About 8 months ago, in April, I posted an article on my blog titled "A Map of the World 2.0 Canon" that tried to visualize how the emerging popular literature on the impact of 2.0 could be organized. The post went mildly viral. Here's the visualization I came up with, and links to reviews to most of the books I included back then. Read the full piece if the logic of the diagram doesn't leap out at you. Probably time to drop/add some books, so any suggestions? For those of you who've been lazy about keeping up, this might make for some good Cliff Notes level material to help you fake it.The Reviews and One-Line AbstractsI am linking to my reviews where I have them, and to Amazon where I don''t. For a book without a review (the starred ones), if you think you have a good one, send me a link.First, the horizontals
Now for the pizza slices, clockwise from 12 o'' clock, with descriptions of what each covers
Workforce 2.0: Free Agent Nation by Dan Pink* covers the changing nature of the labor markets
Thinking 2.0: Whole New Mind by Dan Pink covers the styles of thinking that are likely to dominate
Marketing 2.0: Groundswell by Charlene Li and Josh Bernoff, which bumps Naked Conversations by Robert Scoble and Shel Israel* to second place. Covers the impact of blogs on marketing and other market-facing roles.
Intelligence 2.0: The Wisdom of Crowds by James Surowiecki is the Bible of crowdsourcing, but usually used to analyze consumer market phenomena like Wikipedia more than enterprise equivalents.
Attitude 2.0: The Age of Speed by Vince Poscente manages to grab a small but very important slice - the acceleration-of-everything aspect
Organization 2.0: The somewhat creaky and rusty The Cathedral & the Bazaar by Eric Raymond* remains the best treatment of Open Source models of organizing work.
Technology 2.0: The Big Switch by Nicholas Carr covers what is happening to the underlying technology. This one was hard for me, since I wanted to make it a horizontal ‘circle'' layer but couldn''t justify it. It remains a pizza slice, albeit a big and important one.
Geography 2.0: Who''s Your City by Richard Florida, bringing to a conclusion his long exploration of the creative class, explores the new nature of physical geography. It is a very broad pizza slice - another one that almost made it as a foundational broad book.
Demographics 2.0: Generation Blend by Rob Salkowitz is the best treatment I''ve seen so far of the demographic aspects - 4 generations in one cataclysmic time
Economics 2.0: Chris Anderson''s Free (currently a Wired cover story) is going to be a bestseller and will likely be the classic on the economic aspects of World 2.0.
Innovation 2.0: Open Innovation by Henry Chesbrough has been the classic on enterprise innovation 2.0 for a long time, but could now be threatened, since its coverage is beginning to be slightly obsolete. Write another Henry (Open Business Models didn''t cut it!)
Management 2.0: Competing on Analytics by Tom Davenport and Jeanne Harris is a sleeper hit that the more iPod-happy consumer end of the literature hasn''t paid much attention to - it is fast becoming the bible of data-driven management for an era of data abundance (data scarcity has been the dominant unwritten assumption of much management writing pre-2000). It is likely to be supplanted by a broader book though.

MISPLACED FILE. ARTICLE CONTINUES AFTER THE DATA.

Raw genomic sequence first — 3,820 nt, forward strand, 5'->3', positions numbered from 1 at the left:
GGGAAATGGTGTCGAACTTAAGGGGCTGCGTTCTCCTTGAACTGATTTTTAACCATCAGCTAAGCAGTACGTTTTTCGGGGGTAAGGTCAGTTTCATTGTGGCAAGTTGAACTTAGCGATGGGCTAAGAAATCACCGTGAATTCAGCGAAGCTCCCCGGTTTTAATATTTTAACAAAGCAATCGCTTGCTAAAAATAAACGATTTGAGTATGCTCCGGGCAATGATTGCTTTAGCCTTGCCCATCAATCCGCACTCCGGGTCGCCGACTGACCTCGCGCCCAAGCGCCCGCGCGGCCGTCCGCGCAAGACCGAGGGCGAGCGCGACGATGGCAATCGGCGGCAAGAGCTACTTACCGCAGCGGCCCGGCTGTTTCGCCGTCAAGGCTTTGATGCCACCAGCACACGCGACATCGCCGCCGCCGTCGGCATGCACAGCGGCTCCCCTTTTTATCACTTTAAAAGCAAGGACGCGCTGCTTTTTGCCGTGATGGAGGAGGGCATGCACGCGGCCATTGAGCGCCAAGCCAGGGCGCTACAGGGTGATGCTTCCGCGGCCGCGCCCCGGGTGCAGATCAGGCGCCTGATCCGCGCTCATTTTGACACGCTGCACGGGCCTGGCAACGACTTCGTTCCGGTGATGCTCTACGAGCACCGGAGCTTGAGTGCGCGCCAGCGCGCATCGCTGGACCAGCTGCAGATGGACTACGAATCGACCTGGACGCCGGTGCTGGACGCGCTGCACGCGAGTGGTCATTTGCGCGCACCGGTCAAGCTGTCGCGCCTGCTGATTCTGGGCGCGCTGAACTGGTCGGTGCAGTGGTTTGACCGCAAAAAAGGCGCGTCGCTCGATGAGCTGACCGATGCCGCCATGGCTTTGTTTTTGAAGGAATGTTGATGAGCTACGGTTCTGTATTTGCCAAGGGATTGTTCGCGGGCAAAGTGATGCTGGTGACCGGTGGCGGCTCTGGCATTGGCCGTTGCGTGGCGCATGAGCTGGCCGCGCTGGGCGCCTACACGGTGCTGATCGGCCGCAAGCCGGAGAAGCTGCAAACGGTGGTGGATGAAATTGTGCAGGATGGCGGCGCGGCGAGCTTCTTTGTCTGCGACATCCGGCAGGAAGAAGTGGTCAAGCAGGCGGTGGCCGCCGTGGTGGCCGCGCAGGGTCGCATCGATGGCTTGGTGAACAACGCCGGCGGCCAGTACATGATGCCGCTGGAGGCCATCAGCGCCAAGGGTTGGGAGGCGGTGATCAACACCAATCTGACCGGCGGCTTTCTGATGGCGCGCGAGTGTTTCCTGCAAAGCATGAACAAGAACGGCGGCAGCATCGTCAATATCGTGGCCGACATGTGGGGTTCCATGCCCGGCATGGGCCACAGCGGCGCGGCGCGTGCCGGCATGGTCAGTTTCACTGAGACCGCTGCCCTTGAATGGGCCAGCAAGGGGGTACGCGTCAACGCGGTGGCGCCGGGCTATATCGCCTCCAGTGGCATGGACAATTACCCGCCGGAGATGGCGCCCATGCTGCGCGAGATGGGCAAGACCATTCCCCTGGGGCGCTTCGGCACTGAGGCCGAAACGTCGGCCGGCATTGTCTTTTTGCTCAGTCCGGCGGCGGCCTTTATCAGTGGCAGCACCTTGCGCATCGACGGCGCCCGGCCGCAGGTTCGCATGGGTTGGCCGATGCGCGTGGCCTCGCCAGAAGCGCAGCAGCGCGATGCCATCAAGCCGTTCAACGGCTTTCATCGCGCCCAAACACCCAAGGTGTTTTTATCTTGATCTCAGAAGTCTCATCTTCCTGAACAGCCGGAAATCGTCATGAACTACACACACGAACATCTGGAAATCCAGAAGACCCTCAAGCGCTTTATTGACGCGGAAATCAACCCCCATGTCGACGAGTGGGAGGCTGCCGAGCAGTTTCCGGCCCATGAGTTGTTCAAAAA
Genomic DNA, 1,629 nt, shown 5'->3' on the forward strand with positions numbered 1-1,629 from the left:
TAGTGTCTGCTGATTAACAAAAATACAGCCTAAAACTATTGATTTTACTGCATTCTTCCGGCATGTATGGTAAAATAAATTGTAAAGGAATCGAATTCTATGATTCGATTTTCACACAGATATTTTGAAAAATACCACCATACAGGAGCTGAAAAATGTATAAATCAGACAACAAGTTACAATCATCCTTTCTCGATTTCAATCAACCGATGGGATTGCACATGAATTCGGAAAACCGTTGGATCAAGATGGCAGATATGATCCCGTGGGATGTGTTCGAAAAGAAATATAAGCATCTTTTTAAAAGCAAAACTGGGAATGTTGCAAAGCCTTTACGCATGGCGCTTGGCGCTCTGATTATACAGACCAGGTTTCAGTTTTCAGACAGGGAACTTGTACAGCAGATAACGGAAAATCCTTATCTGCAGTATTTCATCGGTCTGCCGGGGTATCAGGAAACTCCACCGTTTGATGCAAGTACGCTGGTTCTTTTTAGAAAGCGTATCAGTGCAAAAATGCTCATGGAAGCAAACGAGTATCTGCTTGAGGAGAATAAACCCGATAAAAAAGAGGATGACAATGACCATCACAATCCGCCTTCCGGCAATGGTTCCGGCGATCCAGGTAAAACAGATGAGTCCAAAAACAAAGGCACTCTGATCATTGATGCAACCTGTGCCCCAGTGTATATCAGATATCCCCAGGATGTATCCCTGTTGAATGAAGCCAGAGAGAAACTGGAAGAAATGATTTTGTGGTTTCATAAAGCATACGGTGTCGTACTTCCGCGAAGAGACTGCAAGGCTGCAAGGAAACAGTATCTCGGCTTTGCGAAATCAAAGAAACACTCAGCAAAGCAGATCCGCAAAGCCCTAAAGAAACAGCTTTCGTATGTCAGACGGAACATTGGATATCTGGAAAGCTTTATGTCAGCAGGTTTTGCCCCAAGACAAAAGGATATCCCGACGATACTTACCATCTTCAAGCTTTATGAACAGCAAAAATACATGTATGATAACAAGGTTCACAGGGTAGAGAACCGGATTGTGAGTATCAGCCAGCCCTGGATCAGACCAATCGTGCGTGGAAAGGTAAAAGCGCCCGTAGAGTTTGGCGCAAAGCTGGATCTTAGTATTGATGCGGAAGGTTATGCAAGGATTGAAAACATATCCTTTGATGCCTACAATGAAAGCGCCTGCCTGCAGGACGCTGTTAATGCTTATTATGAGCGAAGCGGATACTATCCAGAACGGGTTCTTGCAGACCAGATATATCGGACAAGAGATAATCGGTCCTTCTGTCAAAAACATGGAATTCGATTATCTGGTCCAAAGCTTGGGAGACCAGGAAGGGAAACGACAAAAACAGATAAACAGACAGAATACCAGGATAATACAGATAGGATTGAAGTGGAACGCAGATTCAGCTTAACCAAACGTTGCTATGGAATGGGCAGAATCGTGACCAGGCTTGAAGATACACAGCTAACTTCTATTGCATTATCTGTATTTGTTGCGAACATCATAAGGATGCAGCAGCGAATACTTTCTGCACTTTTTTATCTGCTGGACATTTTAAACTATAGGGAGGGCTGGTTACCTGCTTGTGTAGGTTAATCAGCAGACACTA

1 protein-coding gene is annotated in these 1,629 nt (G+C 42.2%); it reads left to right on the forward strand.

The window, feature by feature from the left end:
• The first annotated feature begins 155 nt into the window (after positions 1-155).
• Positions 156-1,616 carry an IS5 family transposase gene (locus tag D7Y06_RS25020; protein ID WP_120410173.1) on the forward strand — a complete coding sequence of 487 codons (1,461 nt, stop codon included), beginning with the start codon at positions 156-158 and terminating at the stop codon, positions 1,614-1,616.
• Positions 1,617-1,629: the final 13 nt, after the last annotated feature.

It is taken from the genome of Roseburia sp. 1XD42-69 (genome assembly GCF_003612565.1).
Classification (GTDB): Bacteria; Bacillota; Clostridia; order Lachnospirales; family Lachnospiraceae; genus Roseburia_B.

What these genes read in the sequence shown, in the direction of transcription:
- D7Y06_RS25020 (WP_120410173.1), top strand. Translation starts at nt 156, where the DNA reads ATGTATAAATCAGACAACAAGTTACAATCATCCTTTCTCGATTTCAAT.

Market 2.0: The Long Tail by Chris Anderson* is the anchor text of modern market strategy for a world driven by hyper-personalization and customization for niches.
Work 2.0:The Dip by Seth Godin is seriously important for a key reason - it is not packaged as such, but it is actually the best treatment of what to do about the attention-scarcity economy, even though that is not the book''s focal point. It squeezes out Davenport''s more direct treatment, The Attention Economy.* It is, in a sense, also a sideways-antithesis to The Long Tail.
Brand 2.0: Made to Stick is probably the only credible treatment of the nature of viral information ''stickiness'', but will likely be displaced.
Career 2.0: And circling back to Dan Pink, Johnny Bunko is going to be the career workbook of the go-getters in Gen Y.
The Business of Going DigitalDigital business isn't about changing code; it's about changing what legacy sales, distribution, customer service, and product groups do in the new digital age. It's about bringing big data analytics, mobile, social, marketing automation, cloud computing, and the app economy together to launch new products and services. We're seeing new titles in this digital revolution, new responsibilities, new business models, and major shifts in technology spending.
What The Business Really Thinks Of IT: 3 Hard TruthsThey say perception is reality. If so, many in-house IT departments have reason to worry. InformationWeek's IT Perception Survey seeks to quantify how IT thinks it's doing versus how the business views IT's performance in delivering services - and, more important, powering innovation. The news isn't great.